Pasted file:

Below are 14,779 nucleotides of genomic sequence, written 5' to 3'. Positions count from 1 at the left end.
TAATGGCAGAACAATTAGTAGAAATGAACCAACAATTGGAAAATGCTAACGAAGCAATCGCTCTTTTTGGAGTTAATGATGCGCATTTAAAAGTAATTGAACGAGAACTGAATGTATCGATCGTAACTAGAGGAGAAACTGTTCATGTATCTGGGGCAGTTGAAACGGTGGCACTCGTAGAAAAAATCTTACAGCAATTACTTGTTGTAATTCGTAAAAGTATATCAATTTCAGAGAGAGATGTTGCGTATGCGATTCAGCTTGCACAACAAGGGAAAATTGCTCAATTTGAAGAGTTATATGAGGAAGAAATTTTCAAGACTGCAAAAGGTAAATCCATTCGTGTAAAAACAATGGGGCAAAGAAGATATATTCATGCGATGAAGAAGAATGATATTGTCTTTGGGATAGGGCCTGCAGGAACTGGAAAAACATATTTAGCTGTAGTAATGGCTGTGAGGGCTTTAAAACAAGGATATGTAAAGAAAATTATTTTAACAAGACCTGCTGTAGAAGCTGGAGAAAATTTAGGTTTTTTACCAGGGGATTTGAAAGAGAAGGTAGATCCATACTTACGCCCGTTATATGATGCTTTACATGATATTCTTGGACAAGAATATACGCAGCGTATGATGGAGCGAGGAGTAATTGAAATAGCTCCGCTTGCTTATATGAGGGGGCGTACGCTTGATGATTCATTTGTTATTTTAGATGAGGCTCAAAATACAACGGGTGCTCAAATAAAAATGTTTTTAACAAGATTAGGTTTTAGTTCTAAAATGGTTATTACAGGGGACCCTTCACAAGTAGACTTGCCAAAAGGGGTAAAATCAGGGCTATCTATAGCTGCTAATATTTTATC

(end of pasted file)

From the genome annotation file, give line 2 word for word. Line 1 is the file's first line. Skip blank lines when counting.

TAATGGCAGAACAATTAGTAGAAATGAACCAACAATTGGAAAATGCTAACGAAGCAATCGCTCTTTTTGGAGTTAATGATGCGCATTTAAAAGTAATTGAACGAGAACTGAATGTATCGATCGTAACTAGAGGAGAAACTGTTCATGTATCTGGGGCAGTTGAAACGGTGGCACTCGTAGAAAAAATCTTACAGCAATTACTTGTTGTAATTCGTAAAAGTATATCAATTTCAGAGAGAGATGTTGCGTATGCGATTCAGCTTGCACAACAAGGGAAAATTGCTCAATTTGAAGAGTTATATGAGGAAGAAATTTTCAAGACTGCAAAAGGTAAATCCATTCGTGTAAAAACAATGGGGCAAAGAAGATATATTCATGCGATGAAGAAGAATGATATTGTCTTTGGGATAGGGCCTGCAGGAACTGGAAAAACATATTTAGCTGTAGTAATGGCTGTGAGGGCTTTAAAACAAGGATATGTAAAGAAAATTATTTTAACAAGACCTGCTGTAGAAGCTGGAGAAAATTTAGGTTTTTTACCAGGGGATTTGAAAGAGAAGGTAGATCCATACTTACGCCCGTTATATGATGCTTTACATGATATTCTTGGACAAGAATATACGCAGCGTATGATGGAGCGAGGAGTAATTGAAATAGCTCCGCTTGCTTATATGAGGGGGCGTACGCTTGATGATTCATTTGTTATTTTAGATGAGGCTCAAAATACAACGGGTGCTCAAATAAAAATGTTTTTAACAAGATTAGGTTTTAGTTCTAAAATGGTTATTACAGGGGACCCTTCACAAGTAGACTTGCCAAAAGGGGTAAAATCAGGGCTATCTATAGCTGCTAATATTTTATC